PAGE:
Feb. 14th, 2014

kindkit: Two cups of green tea. (Fandomless: Green tea)
Something I've cooked recently: Earlier in the week I made pork vindaloo in one of Raghavan Iyer's gentled-for-the-westerner versions (#2 in 660 Curries), which has cashews and coconut milk as well as garlic, chiles, and vinegar. On another day I cooked Spicy Potatoes and Spinach With Blackened Chiles and Coconut Milk, for which the recipe is under the cut: click here )

Since panch phoron is so aromatic and lovely, today I cooked a dal of chickpeas using basically the same dried chiles + panch phoron + coconut milk spicing as the potato dish, but with some shredded dried coconut (soaked in water for a few minutes to rehydrate) and some tamarind concentrate for sourness. Result = very good, although I may have overdone it a bit with the panch phoron, as the fenugreek seeds can be a little bitter in large quantities.

I used black chickpeas (kala chana) in the dal, since I have some dried and I'm trying to make use of the stuff that's in my pantry. In dried form they look quite like little dark brown rocks. As Iyer recommends, I washed them, covered them with hot water, and let them soak overnight at room temperature. Then I stuck them in the slow cooker yesterday morning before work, in which they cooked, and cooked, and cooked, and cooked. They were in the slow cooker for almost 30 hours altogether, until about 11 this morning, and honestly I don't think another 12 hours would have done them any harm. They were cooked through, certainly, but they still had a chewy texture and a tough skin. I don't know if those are just inevitable features of this type of chickpea, or if it's to do with how hard it is to cook beans at my altitude (about 7000 feet or 2100 meters).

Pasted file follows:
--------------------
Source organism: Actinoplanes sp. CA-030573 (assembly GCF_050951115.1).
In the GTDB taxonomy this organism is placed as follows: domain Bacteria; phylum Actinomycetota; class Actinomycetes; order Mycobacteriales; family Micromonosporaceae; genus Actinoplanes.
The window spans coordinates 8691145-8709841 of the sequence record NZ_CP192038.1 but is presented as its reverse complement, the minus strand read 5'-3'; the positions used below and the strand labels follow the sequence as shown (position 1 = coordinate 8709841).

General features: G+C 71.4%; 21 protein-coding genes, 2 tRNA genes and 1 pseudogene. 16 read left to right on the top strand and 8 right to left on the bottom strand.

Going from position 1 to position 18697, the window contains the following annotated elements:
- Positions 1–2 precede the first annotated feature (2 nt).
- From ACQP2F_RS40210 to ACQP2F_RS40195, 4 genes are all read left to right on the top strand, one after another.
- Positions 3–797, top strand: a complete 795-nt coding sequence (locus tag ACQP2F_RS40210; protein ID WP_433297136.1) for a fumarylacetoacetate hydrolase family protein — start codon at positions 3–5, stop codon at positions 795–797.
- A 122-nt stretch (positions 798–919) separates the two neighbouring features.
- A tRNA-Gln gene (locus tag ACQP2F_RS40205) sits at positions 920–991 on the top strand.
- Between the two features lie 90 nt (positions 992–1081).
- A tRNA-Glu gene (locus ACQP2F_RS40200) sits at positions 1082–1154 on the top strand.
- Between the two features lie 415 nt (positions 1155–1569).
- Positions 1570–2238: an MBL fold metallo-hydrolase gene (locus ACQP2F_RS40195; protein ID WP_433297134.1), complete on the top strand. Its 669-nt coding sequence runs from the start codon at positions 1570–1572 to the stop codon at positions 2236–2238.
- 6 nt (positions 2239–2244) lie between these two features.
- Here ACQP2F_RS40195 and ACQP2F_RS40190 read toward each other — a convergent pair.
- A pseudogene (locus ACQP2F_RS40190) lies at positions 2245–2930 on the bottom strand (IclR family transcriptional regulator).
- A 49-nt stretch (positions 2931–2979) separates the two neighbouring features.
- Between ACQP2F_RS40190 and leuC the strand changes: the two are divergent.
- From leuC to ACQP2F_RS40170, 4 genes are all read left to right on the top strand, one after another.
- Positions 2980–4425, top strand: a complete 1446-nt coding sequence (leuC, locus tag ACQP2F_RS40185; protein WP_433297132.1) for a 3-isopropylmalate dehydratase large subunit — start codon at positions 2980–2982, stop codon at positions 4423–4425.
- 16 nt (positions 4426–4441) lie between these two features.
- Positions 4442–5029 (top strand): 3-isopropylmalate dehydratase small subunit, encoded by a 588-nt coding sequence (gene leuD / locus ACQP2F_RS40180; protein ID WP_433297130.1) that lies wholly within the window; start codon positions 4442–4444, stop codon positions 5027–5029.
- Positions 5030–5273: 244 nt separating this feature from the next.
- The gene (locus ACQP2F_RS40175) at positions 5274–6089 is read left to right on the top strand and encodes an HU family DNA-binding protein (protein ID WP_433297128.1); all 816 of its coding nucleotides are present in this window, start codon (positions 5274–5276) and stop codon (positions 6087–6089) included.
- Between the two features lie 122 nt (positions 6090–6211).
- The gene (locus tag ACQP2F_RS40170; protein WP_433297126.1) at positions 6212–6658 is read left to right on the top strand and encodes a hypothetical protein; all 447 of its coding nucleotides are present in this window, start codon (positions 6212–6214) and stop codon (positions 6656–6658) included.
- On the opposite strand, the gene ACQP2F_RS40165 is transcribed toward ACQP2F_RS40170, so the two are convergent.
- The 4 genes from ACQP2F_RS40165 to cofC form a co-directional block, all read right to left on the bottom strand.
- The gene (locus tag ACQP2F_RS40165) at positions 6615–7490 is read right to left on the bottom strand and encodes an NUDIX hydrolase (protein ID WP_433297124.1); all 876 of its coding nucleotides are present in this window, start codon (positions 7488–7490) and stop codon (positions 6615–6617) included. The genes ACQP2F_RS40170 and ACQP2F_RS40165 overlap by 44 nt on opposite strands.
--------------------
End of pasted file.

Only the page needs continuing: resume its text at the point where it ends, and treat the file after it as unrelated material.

To accompany the dal, I made rotis! That's a first for me--I get nervous about anything requiring dough to be rolled out. But they actually weren't difficult at all, just time-consuming. This is another recipe from 660 Curries. recipe under the cut )

Also, although I hesitate to call this cooking, I, er, assembled these no-bake chocolate peanut butter bars. I didn't add any peanut butter to the chocolate layer, and because the brand of peanut butter I use (Trader Joe's) is pretty soft, to get the right consistency I ended up using more graham cracker crumbs and a bit more sugar. I probably didn't need to, because once refrigerated the peanut butter layer firms up like whoa, but the extra graham cracker crumbs in particular are not a bad idea. These are delicious in their incredibly middle-American way, and console me for the failure of the peanut butter brownies I tried to bake the other week. (Said brownies are reposing in the freezer, as I hate to throw food away and hope they can be salvaged, crumbled, as an ice cream topping.)

Something I've got concrete plans to cook soon: I'm thawing out some ground pork for pork and soft tofu with preserved vegetable, which I plan to cook tomorrow. I don't actually have any szechuan preserved vegetable on hand, but I have kimchi, which I'm sure will work fine.

In the fridge I have bread dough fermenting, to rise overnight and be baked tomorrow. This week it's County Fair White Bread, again from Kneadlessly Simple. Last week's buttermilk bread was nice, but the buttermilk powder was hard to incorporate into the fermented dough. I thought I'd done okay, but there turned out to be some clumps of buttermilk powder in the finished bread. And the salt on the crust attracted moisture that soon made the crust soft. Next time I'll skip the salt topping and be more careful about the mixing.

Something I idly plan to to cook in the future: I keep thinking of things I can cook with what I have in the pantry, which is good because due to unexpectedly large bills this month, I have no money for the next three weeks. Luckily I have a good supply of staples such as rice, beans, flour, and noodles, plenty of spices, and some meat in the freezer. Red beans and rice are still a plan, as is a potato and corn chowder, maybe some chicken soup, maybe some polenta, and Iyer has a recipe for papads in yogurt sauce that I want to try, and etc. etc.


kindkit: A late-Victorian futuristic zeppelin. (Default)

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